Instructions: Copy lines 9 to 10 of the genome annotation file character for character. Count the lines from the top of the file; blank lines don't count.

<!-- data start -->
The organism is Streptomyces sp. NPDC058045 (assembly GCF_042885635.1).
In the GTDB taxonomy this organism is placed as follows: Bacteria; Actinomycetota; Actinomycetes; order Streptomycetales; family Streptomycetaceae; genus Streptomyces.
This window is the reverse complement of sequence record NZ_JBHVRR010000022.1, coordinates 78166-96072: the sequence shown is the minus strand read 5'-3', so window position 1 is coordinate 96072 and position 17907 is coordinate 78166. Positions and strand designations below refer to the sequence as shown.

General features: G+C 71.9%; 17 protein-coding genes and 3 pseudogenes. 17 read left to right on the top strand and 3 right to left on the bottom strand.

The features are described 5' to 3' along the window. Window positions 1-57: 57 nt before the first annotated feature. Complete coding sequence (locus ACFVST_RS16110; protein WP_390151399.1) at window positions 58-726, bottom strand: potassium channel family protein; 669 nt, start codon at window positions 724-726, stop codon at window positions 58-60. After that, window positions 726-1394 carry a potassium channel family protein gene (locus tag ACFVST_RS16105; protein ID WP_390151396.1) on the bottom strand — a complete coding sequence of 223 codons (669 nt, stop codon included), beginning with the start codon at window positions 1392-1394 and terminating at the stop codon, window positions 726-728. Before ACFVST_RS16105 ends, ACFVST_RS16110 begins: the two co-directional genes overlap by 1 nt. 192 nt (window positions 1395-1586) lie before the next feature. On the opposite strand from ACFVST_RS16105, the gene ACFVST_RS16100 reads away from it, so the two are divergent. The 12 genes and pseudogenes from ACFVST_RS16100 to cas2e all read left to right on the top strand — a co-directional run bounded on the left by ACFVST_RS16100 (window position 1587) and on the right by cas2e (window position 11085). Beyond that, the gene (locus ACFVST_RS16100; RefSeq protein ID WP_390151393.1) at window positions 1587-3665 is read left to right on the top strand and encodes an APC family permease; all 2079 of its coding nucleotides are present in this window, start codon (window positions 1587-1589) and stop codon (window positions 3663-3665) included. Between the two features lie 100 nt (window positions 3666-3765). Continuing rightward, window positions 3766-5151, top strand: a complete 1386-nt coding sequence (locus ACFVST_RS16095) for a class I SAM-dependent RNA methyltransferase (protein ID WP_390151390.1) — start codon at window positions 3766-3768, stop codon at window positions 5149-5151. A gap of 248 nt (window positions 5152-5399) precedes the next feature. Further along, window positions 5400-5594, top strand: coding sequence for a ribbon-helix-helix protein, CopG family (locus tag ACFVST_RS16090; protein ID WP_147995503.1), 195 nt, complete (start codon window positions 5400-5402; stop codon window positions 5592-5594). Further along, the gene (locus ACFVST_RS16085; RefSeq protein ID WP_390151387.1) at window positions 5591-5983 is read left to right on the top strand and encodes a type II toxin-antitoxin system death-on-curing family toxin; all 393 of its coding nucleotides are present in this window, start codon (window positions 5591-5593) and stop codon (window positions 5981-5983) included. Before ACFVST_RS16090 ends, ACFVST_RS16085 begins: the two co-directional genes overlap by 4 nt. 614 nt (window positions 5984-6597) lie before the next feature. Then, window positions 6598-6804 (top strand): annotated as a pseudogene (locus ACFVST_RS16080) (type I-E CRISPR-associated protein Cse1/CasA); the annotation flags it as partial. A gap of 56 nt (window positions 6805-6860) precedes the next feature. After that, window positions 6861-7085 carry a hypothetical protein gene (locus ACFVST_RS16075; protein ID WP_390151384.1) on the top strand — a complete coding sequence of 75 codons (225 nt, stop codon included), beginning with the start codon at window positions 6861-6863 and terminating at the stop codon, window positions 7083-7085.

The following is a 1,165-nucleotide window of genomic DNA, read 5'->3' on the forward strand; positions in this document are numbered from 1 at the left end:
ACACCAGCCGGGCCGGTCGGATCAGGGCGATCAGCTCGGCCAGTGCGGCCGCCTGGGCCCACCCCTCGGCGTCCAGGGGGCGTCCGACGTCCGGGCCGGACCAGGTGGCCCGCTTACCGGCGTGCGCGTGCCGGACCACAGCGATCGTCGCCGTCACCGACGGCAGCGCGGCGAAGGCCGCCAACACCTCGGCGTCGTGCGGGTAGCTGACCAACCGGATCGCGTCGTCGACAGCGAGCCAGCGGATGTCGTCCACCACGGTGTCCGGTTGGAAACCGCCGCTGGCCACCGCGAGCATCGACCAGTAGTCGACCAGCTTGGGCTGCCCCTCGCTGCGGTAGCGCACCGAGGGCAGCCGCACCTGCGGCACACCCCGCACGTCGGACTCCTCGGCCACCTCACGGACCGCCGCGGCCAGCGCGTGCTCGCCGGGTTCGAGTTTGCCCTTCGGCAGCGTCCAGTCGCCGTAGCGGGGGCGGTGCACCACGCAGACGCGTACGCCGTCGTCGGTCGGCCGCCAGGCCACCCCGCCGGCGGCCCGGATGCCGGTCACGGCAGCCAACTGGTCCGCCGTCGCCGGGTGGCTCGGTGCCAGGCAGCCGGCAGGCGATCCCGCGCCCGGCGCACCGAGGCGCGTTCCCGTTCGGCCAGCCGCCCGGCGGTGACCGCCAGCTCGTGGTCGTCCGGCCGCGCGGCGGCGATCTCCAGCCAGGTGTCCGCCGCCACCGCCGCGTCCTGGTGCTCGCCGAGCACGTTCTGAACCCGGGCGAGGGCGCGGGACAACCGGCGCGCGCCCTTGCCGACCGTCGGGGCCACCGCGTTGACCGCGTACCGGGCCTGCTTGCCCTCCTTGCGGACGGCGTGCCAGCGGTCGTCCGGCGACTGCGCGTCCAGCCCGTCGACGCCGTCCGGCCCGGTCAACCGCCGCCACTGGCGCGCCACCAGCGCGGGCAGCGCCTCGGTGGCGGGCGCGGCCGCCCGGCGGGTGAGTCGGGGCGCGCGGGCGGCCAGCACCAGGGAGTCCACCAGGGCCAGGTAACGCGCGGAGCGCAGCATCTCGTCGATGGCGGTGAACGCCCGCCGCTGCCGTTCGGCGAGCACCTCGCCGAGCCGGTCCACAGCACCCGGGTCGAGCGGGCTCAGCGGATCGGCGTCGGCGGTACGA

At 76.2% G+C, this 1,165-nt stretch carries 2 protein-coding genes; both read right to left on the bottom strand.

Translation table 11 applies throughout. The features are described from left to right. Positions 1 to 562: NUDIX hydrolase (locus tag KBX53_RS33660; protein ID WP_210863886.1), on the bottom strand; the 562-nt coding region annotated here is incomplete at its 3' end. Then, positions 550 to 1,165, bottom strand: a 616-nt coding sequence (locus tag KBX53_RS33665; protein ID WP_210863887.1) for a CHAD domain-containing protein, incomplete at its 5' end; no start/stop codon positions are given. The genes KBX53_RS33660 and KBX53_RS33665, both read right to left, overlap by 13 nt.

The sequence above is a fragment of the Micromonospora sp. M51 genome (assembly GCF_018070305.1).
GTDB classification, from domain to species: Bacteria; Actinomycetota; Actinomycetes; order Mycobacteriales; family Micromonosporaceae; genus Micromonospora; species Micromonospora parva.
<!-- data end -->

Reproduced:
Translation table 11 applies throughout. The features are described from left to right. Positions 1 to 562: NUDIX hydrolase (locus tag KBX53_RS33660; protein ID WP_210863886.1), on the bottom strand; the 562-nt coding region annotated here is incomplete at its 3' end. Then, positions 550 to 1,165, bottom strand: a 616-nt coding sequence (locus tag KBX53_RS33665; protein ID WP_210863887.1) for a CHAD domain-containing protein, incomplete at its 5' end; no start/stop codon positions are given. The genes KBX53_RS33660 and KBX53_RS33665, both read right to left, overlap by 13 nt.

The sequence above is a fragment of the Micromonospora sp. M51 genome (assembly GCF_018070305.1).